Also look for a therapist who is caring and compassionate to both of you and doesn't take sides.
A therapist should keep control of sessions and not allow you to interrupt each other, talk over each other, speak for each other, or have heated exchanges.
"We aren't taught how to be in relationships or deal with the conflicts that come up," Mc Nulty says.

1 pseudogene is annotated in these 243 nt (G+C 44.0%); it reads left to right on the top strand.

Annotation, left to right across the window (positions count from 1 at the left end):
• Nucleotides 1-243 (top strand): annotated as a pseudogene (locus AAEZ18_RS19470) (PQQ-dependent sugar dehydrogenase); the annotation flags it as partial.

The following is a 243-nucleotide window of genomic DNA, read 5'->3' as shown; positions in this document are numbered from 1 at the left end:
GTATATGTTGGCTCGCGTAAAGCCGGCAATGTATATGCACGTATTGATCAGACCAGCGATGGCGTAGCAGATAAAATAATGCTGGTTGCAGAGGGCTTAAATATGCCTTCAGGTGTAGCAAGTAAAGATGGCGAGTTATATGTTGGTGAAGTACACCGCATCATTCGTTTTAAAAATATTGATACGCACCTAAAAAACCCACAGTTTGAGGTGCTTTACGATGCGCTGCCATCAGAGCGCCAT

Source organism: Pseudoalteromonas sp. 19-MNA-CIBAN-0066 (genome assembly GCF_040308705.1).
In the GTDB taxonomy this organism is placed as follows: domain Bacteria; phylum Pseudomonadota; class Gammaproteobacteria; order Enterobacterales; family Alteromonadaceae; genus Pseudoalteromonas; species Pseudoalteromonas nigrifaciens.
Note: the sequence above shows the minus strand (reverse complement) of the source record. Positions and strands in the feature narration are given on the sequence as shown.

"There are very basic things people can learn about friendship and conflict that make total sense, are easy to do, and can really help.
On the other hand, there are those that are uneasy about speaking with a complete stranger about life's concerns.
Licensed marriage and family therapists (LMFTs) are likely to have more training as well.
By this time, you and your partner should feel you're communicating with each other in a more positive and effective manner, Mc Nulty says.